Museums Across Mexico, Central America Face Financial Peril, Survey Finds

Dozens of museums across Mexico, Central America, and the Caribbean are at risk of permanent closure as a result of pandemic-related financial losses, a recent report by the National Autonomous University of Mexico (UNAM) has found. The report’s findings were first reported this week by the Spanish-language publication El País.

While museums across the world struggled to survive last year, this region appears to have been impacted more extensively than others. Within the U.S., for example, fears about institutional shutterings turned out to have been misplaced. In 2020, the American Alliance of Museums predicted that one-third of all institutions in the country would close, but most wound up staying open. The UNAM report presents a more dire picture with potentially farther-reaching effects for institutions in Mexico, Central America, and the Caribbean.

UNAM surveyed 285 institutions, many of which said said they are facing a budget crisis that has left their outlook for the future uncertain. More than 75 percent of respondents said they are facing financial insecurity; 63 percent said that due to a budget shortfall, they are at risk of not being able to properly maintain their facilities.

The survey represents the ongoing challenges cultural institutions across the region face in staying afloat during the crisis. Graciela de la Torre, an art historian and UNAM chair, who organized the survey in conjunction with the Institute of Leadership in Museums, told El País, “Many countries have put in place mechanisms for the recovery of the sector, but here there has been absolutely no rescue.”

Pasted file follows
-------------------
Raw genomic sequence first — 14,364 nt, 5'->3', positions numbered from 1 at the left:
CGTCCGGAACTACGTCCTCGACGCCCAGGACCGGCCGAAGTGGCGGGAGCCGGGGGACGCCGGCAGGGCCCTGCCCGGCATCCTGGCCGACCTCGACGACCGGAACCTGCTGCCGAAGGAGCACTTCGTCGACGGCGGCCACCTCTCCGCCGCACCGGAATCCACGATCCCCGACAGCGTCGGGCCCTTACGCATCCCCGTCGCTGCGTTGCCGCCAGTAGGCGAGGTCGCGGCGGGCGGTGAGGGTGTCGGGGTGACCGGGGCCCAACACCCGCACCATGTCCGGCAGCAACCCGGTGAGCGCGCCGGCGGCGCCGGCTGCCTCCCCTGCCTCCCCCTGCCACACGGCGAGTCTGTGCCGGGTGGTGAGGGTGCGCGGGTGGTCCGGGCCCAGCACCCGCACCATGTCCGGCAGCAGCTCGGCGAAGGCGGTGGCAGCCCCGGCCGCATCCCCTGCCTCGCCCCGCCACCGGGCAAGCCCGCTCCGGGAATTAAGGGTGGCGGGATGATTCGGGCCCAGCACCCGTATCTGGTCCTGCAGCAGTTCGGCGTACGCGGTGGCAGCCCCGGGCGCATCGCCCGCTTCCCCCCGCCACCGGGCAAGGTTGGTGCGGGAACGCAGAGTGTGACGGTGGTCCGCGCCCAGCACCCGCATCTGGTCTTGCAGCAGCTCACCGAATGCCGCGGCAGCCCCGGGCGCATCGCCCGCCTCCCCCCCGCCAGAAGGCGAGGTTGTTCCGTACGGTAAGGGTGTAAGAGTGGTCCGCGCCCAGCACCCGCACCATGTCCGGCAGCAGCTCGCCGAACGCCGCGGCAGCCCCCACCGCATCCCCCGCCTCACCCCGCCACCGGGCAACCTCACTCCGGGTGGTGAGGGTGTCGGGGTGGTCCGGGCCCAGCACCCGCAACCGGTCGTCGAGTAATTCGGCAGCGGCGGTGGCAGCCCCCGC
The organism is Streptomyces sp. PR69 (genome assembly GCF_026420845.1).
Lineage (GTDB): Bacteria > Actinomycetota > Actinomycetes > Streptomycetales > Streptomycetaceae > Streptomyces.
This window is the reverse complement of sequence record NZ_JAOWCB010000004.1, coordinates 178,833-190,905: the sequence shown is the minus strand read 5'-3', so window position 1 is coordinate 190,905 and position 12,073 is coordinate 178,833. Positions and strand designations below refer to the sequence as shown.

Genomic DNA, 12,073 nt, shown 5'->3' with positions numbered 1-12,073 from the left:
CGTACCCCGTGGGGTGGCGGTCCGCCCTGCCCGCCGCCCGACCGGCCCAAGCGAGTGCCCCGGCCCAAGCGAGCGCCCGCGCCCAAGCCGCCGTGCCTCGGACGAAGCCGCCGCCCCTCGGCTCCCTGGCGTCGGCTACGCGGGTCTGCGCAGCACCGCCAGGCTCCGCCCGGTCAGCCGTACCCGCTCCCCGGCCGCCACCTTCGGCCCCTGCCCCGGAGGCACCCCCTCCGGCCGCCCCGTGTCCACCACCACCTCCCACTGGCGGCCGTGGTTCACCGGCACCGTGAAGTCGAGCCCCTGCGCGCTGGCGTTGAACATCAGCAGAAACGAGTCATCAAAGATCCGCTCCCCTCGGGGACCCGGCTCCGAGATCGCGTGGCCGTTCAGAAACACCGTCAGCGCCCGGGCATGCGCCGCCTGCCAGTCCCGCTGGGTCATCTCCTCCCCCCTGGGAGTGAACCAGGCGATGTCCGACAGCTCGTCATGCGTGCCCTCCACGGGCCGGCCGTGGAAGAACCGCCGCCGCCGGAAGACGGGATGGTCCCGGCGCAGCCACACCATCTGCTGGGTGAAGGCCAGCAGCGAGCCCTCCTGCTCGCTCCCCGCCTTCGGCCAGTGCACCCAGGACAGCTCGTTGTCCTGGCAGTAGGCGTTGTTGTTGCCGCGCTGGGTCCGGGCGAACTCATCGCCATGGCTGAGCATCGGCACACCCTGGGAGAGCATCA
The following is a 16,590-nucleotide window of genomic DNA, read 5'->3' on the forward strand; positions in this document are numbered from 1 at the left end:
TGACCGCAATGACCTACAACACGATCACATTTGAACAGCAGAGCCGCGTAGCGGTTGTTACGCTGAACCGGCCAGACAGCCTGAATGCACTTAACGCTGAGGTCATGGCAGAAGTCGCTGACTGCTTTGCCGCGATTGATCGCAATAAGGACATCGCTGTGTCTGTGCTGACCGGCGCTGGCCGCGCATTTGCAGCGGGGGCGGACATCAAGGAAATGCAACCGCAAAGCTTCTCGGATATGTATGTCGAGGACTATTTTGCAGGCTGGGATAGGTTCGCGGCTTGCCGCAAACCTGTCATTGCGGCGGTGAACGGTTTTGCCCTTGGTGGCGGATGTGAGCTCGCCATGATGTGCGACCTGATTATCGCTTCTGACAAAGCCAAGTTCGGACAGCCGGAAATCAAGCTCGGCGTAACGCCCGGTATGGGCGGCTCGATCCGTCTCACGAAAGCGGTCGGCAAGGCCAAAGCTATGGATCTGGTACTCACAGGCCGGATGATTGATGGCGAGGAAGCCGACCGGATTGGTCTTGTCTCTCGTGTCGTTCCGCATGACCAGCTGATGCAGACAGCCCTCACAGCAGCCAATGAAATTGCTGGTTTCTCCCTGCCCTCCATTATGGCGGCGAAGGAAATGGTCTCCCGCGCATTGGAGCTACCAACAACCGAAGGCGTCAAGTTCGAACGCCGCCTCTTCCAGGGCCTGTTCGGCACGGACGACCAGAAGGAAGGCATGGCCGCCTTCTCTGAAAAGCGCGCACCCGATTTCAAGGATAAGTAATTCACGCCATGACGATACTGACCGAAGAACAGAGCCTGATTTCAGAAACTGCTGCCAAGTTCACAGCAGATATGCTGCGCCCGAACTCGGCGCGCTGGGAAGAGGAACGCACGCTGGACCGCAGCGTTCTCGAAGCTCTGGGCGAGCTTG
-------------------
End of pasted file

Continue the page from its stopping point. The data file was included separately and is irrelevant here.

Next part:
The report also stated that nearly a third of the museums have been forced to reduce their staff and that around 14 percent of employees working in the cultural sector have lost jobs since the start of the pandemic. And while the costs of providing in-person programming are down, the expenses associated with digital projects have only risen for these events, leaving some institutions scrambling to make ends meet, according to the UNAM survey.

Government budget cutbacks issued between 2019 to 2021 have also threatened public museums that rely heavily on federal funding. Earlier this year, 75 percent of the Mexican Ministry of Culture’s funding was redirected to other federally backed projects, including the development of a cultural complex in Mexico City’s Chapultepec Forest.

Some museums in Mexico have already begun to shutter. In July, the Museo de Arte Contemporáneo Ateneo de Yucatán in Mérida said it would close its doors permanently after the state government failed to meet a deadline to allocate funding to the museum. Monterrey’s Museo de Arte Contemporáneo and the Papalote Museo del Niño in Mexico City were recently on the brink of closing, but they recovered after completing donation campaigns.

According to UNAM, the José Luis Cuevas Museum, the Antique Toy Museum and the Caricature Museum in Mexico City, and the Oaxaca Museum of Contemporary Art are in danger of closure.

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